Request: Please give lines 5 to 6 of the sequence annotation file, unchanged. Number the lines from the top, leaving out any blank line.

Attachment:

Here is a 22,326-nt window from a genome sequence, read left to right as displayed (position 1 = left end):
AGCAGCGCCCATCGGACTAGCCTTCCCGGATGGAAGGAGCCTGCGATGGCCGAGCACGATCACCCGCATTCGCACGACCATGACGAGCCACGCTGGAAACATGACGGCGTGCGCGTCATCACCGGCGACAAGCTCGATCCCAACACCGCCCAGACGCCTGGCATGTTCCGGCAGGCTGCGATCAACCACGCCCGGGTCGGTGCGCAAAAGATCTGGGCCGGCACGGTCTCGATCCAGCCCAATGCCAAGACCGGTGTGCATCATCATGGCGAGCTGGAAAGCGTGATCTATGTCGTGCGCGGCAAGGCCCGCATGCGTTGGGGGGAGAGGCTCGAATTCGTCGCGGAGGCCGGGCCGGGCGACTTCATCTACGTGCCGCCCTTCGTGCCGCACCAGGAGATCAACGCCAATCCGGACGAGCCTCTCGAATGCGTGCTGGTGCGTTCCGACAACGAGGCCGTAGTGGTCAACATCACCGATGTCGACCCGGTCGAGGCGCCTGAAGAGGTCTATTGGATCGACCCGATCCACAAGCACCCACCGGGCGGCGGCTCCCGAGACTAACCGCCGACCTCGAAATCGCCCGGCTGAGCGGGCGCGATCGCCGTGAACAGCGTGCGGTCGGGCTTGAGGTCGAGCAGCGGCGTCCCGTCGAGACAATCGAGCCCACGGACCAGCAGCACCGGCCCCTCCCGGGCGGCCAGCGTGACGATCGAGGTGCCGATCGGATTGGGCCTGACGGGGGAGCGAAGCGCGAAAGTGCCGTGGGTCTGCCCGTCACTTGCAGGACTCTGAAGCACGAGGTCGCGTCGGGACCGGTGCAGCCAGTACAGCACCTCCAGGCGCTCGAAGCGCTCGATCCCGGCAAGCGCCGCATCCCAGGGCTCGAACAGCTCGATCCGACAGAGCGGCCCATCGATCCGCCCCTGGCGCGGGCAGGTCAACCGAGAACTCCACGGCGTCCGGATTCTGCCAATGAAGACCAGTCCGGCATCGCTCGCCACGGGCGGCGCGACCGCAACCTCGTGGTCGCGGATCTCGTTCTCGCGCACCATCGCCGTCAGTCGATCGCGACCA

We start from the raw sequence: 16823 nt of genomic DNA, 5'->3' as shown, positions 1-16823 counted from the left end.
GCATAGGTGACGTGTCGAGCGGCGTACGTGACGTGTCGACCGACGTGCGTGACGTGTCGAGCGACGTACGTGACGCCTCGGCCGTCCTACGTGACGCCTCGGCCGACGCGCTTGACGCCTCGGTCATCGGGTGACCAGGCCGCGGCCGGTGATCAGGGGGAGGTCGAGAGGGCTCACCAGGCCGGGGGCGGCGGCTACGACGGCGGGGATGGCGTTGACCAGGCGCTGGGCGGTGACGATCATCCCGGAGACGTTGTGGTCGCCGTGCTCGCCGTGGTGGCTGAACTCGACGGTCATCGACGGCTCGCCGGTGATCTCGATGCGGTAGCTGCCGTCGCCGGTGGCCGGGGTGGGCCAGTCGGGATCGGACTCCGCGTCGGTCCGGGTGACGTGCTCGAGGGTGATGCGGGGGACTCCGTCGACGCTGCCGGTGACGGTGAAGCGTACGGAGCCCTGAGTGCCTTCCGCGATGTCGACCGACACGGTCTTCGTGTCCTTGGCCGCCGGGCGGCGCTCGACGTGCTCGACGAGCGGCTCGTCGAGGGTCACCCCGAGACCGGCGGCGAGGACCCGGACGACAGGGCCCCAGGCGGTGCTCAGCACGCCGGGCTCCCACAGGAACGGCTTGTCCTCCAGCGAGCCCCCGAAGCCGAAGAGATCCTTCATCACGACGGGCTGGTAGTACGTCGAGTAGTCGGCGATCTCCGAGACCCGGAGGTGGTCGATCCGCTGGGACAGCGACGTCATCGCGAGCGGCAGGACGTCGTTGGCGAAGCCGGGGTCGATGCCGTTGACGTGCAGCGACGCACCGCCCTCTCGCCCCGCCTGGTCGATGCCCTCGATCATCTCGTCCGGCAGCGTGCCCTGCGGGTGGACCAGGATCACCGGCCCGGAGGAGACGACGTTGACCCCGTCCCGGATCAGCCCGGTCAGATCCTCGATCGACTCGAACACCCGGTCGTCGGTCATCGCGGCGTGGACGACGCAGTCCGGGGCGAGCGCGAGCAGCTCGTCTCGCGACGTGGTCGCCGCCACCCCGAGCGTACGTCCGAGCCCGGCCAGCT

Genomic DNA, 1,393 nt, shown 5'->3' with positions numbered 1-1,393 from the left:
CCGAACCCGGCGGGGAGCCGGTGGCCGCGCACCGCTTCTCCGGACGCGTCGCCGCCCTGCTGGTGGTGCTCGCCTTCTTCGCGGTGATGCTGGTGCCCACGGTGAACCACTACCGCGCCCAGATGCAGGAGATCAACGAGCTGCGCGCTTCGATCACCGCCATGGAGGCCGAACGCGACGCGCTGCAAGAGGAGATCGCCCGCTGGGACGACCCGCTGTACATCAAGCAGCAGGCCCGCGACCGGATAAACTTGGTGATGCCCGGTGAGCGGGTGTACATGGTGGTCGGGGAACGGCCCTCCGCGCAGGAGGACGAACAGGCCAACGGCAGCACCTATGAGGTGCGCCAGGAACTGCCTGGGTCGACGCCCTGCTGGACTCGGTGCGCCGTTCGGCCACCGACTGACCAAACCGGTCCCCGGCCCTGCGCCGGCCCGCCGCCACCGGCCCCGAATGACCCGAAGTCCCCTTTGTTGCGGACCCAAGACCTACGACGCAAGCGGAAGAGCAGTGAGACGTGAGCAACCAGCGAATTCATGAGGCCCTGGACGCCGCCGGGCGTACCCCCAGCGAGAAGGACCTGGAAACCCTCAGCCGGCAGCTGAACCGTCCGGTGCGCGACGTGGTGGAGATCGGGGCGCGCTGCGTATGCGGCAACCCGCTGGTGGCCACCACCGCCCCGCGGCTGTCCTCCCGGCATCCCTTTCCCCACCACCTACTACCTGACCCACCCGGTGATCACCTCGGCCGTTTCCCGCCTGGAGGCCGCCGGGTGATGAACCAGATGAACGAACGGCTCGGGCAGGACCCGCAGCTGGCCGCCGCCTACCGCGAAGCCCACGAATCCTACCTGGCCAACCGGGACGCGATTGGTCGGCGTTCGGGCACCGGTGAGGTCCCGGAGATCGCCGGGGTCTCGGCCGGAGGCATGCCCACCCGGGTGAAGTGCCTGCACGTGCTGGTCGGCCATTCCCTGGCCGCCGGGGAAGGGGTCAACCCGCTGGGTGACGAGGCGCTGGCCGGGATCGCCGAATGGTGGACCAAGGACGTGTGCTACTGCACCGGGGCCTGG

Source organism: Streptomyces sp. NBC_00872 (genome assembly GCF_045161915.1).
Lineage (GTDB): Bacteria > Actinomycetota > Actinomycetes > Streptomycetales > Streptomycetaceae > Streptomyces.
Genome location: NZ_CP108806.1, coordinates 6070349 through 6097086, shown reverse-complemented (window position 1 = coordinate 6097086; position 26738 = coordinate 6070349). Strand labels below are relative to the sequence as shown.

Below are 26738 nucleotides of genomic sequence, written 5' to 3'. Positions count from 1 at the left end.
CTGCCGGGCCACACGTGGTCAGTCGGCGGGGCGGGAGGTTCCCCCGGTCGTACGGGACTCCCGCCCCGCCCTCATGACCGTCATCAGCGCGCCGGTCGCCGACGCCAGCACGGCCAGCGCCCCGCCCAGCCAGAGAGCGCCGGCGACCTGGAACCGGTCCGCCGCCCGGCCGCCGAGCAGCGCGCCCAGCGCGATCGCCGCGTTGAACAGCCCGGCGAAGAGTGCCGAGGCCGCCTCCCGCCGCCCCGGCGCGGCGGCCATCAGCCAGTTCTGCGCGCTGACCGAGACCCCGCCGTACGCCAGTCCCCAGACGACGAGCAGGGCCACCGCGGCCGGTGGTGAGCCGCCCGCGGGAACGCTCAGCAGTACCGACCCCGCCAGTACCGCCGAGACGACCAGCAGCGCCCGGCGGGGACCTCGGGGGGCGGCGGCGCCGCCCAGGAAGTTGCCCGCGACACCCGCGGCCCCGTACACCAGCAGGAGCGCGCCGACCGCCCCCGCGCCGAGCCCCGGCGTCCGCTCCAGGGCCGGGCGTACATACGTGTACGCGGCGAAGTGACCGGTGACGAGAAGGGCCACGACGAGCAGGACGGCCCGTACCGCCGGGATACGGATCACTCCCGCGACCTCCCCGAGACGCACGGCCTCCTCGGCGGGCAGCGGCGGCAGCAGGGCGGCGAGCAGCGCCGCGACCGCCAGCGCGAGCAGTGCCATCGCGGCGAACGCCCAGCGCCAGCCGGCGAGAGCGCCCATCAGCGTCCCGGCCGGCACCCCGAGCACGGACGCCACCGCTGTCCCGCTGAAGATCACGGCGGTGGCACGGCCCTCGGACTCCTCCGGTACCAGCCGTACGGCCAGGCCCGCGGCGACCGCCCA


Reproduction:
Genomic DNA, 1,393 nt, shown 5'->3' with positions numbered 1-1,393 from the left:
CCGAACCCGGCGGGGAGCCGGTGGCCGCGCACCGCTTCTCCGGACGCGTCGCCGCCCTGCTGGTGGTGCTCGCCTTCTTCGCGGTGATGCTGGTGCCCACGGTGAACCACTACCGCGCCCAGATGCAGGAGATCAACGAGCTGCGCGCTTCGATCACCGCCATGGAGGCCGAACGCGACGCGCTGCAAGAGGAGATCGCCCGCTGGGACGACCCGCTGTACATCAAGCAGCAGGCCCGCGACCGGATAAACTTGGTGATGCCCGGTGAGCGGGTGTACATGGTGGTCGGGGAACGGCCCTCCGCGCAGGAGGACGAACAGGCCAACGGCAGCACCTATGAGGTGCGCCAGGAACTGCCTGGGTCGACGCCCTGCTGGACTCGGTGCGCCGTTCGGCCACCGACTGACCAAACCGGTCCCCGGCCCTGCGCCGGCCCGCCGCCACCGGCCCCGAATGACCCGAAGTCCCCTTTGTTGCGGACCCAAGACCTACGACGCAAGCGGAAGAGCAGTGAGACGTGAGCAACCAGCGAATTCATGAGGCCCTGGACGCCGCCGGGCGTACCCCCAGCGAGAAGGACCTGGAAACCCTCAGCCGGCAGCTGAACCGTCCGGTGCGCGACGTGGTGGAGATCGGGGCGCGCTGCGTATGCGGCAACCCGCTGGTGGCCACCACCGCCCCGCGGCTGTCCTCCCGGCATCCCTTTCCCCACCACCTACTACCTGACCCACCCGGTGATCACCTCGGCCGTTTCCCGCCTGGAGGCCGCCGGGTGATGAACCAGATGAACGAACGGCTCGGGCAGGACCCGCAGCTGGCCGCCGCCTACCGCGAAGCCCACGAATCCTACCTGGCCAACCGGGACGCGATTGGTCGGCGTTCGGGCACCGGTGAGGTCCCGGAGATCGCCGGGGTCTCGGCCGGAGGCATGCCCACCCGGGTGAAGTGCCTGCACGTGCTGGTCGGCCATTCCCTGGCCGCCGGGGAAGGGGTCAACCCGCTGGGTGACGAGGCGCTGGCCGGGATCGCCGAATGGTGGACCAAGGACGTGTGCTACTGCACCGGGGCCTGG